Delicate by Sarah Sanders

⭐⭐⭐⭐⭐ Gosh! What a beautiful romance! Sports romance with the most gorgeous MCs. Valentina González was a promising tennis playe...

Jericho By Ann McMan


Warm interactions. Adorable supporting characters. Totally loveable MCs. Fluid writing. Painstaking detailing. Slow burn. Excellent dialogue. Crackling chemistry. What’s there not to love!

Syd Murphy is in the midst of a divorce and fleeing to find some space. She ends up in Jericho, a small town as a librarian. It is an eighteen-month engagement. In Jericho she meets Maddie Stevenson, the town doctor who kinda moonlights as the town handyman also. Besides Maddie, Jericho also offers up a handful or other colourful characters. Syd and Maddie thoroughly enjoy each other’s company and become friends. But it is not just platonic enjoyment of the other that is drawing and tying them together. The latent attraction and crackling chemistry cannot be long ignored. The growing feelings she has for Maddie throws the hitherto straight Syd into a tizzy and struggling to deal with the new layers that she is finding in herself.

The book is long (okay, a tad too long) and there are a couple of truly weird scenes. Like we do not understand what pretending to be a couple in front of Maddie’s mother was supposed to achieve, except set stage for a pretend-kiss. That was a little clumsy and forced in an otherwise excellent book. Similarly, the whole crazy-man-attacking-and-burning-down-Syd’s-house plot line was a forced plot point to make the MCs move in and live together.

But this is easily amongst the most engaging lesfic romances available. Just dive into it and you’ll surely emerge with a huge smile.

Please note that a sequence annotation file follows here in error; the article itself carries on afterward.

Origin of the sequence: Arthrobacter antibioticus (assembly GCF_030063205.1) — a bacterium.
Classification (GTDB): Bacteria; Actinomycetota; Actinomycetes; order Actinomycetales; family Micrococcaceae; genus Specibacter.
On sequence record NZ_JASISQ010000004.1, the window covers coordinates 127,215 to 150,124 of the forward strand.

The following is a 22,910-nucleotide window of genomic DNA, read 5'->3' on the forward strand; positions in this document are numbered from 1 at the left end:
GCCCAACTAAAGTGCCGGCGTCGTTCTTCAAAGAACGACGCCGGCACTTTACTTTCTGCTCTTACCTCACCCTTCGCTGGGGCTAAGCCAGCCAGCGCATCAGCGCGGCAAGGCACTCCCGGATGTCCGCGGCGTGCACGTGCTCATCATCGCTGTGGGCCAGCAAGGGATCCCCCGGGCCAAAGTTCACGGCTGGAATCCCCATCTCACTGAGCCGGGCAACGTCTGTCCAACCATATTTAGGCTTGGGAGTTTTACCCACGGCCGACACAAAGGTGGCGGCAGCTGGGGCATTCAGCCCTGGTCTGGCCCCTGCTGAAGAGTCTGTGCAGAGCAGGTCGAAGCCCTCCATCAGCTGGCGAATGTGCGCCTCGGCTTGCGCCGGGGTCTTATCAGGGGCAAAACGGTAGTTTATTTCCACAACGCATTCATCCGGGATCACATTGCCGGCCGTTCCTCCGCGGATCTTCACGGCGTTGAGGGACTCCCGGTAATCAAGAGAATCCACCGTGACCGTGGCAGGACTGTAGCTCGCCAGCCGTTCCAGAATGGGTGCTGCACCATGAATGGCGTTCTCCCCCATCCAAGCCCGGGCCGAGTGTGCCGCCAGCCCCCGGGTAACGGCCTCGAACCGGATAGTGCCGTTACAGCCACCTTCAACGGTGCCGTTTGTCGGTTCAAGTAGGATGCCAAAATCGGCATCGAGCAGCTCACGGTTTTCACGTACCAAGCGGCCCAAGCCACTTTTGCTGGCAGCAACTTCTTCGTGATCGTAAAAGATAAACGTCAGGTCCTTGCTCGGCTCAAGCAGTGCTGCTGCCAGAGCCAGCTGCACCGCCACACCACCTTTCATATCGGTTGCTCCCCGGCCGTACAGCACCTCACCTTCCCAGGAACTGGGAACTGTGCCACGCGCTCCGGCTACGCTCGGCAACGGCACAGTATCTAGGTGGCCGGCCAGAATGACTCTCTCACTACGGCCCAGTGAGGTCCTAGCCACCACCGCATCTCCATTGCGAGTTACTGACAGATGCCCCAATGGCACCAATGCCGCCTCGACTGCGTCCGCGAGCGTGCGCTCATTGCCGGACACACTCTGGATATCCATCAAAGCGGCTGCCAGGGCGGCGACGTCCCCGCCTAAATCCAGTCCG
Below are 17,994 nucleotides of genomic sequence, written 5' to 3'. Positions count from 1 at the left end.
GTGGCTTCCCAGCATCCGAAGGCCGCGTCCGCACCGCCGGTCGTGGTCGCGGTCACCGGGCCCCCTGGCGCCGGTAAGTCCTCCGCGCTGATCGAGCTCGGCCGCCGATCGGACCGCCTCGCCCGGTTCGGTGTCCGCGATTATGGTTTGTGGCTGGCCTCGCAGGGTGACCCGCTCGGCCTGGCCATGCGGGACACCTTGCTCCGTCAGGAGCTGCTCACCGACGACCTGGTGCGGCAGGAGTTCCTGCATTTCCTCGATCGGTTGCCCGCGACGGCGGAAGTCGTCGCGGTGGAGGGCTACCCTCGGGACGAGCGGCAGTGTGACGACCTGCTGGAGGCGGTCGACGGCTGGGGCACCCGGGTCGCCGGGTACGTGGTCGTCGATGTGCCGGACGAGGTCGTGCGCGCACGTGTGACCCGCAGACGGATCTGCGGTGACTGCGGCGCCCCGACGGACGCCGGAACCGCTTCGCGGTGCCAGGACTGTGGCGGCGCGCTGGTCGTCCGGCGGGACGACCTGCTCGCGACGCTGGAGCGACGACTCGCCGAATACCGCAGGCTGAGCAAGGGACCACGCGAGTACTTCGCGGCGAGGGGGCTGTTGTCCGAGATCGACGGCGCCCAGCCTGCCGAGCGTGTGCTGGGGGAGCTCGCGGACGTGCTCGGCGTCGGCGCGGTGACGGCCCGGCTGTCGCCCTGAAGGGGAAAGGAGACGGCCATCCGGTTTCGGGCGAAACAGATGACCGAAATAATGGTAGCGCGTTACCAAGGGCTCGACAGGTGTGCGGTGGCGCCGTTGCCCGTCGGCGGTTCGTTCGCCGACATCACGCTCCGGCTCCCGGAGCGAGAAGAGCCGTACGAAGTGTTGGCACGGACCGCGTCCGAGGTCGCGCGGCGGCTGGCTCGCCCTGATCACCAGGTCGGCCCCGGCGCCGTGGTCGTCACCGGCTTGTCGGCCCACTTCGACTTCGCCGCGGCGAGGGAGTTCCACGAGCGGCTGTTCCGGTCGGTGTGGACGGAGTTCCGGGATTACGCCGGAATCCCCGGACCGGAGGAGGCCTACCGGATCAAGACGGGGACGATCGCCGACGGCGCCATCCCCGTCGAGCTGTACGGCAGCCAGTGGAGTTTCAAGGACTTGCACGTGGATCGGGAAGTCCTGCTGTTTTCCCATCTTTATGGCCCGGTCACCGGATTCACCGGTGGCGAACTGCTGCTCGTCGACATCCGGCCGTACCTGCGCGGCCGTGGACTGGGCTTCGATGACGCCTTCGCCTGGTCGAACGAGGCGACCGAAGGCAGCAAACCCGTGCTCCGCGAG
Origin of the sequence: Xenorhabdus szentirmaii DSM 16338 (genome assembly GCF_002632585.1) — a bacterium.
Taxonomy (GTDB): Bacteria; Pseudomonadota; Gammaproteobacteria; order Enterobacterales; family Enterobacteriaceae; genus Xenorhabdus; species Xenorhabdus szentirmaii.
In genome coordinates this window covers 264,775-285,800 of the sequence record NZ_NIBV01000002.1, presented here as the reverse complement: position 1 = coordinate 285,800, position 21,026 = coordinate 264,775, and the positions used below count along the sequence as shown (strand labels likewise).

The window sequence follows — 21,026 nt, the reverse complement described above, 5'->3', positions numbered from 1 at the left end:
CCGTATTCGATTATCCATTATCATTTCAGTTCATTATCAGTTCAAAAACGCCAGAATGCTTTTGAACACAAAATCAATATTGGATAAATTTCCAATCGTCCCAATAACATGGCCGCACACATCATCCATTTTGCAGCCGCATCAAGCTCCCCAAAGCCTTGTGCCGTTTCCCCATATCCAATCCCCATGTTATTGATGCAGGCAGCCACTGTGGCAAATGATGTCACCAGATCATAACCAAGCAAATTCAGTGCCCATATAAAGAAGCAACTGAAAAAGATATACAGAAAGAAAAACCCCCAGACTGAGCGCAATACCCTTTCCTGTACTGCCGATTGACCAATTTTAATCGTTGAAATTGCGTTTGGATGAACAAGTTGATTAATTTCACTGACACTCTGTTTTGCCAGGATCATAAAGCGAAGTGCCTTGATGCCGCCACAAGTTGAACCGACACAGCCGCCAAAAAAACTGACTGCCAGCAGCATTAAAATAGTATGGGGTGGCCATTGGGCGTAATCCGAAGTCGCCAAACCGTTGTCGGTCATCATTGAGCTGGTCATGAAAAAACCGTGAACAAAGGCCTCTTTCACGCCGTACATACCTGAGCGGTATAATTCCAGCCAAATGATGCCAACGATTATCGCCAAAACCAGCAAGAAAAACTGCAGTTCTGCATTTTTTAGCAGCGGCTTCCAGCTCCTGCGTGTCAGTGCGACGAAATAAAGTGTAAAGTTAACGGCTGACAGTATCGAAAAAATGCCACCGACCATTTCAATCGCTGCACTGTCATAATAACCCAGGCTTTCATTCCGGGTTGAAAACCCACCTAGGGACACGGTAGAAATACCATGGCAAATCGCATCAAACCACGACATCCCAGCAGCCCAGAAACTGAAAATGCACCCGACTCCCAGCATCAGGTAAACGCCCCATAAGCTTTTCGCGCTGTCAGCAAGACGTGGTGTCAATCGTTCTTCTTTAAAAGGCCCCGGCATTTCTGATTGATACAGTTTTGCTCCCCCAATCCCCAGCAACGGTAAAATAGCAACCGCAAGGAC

Always Alex By Robin Alexander


Friendship. Love. Sweetness. Heat. Well-developed MCs and supporting characters. This one has it all right.

Dana Castilaw and Alex Soileau are childhood friends playing together, making wishes in a faux well together. Two years older than Dana, Alex left for college and then over years lost touch when the busy-ness of life took them over. Twenty years thence, Dana is forced to return to her hometown with her daughter due to pecuniary circumstances, to stay with her father, who she had tried to escape in her young age. Back home, she learns that Alex has also returned a few years back. The two of them reunite and immediately get back into the easy rhythm of their friendship. However, all those years back, Alex was just discovering she was gay and in love with her best friend. She neither acted on that emotion then, nor has she ever been able to entirely get over her first love. With time, Dana realises that her impassioned acts for and with Alex in their teens were not entirely explicable to platonic friendship. She begins to see her behaviour in new light and figures out that she may not be all that straight, after all.

This book is such a great read. It is fun and funny. It draws you in right away, from the first scene itself. Dana and Alex are great characters, individually and together. Every single secondary character is fully realised and all relationships well drawn.

Highly, highly recommended. 


Love's Portrait by Anna Larner


Molly Goode draws you into to book and into her from the first dialogue. Committed, passionate, idealistic, open, funny, giving…she is completely adorable. The other MC, Georgina Wright, starts off tilting towards being an Ice Queen, but is mercifully, as open to Molly as Molly truly deserves.

Brief synopsis: Molly is a newly appointed art curator of a museum. Wright Foundation is one of the main benefactors of the said museum. Georgina’s father willed a fairish number of artefacts to the museum, and now Georgina has to hand over the bequest. She seems to be dragging her feet and Molly is assigned the task to get Georgina going on it. However, the first time the two MCs meet, Georgina has come to the museum to find the provenance of one particular painting of one of her ancestors’, Josephine. At that point Molly doesn’t know who Georgina is. The painting captures Molly’s imagination and the story unfolds on two levels: the growing relationship between Molly and Georgina and the relationship between Josephine and Edith (the painter of the portrait) two hundred years back.

This was a complex story to cultivate but has been excellently executed. While all the characters are beautifully developed but the tortured Josephine and completely loveable Molly really burrow into your heart. The relationship between the two MCs grabs you and the chemistry is oh, so there.

Definitely recommended. 


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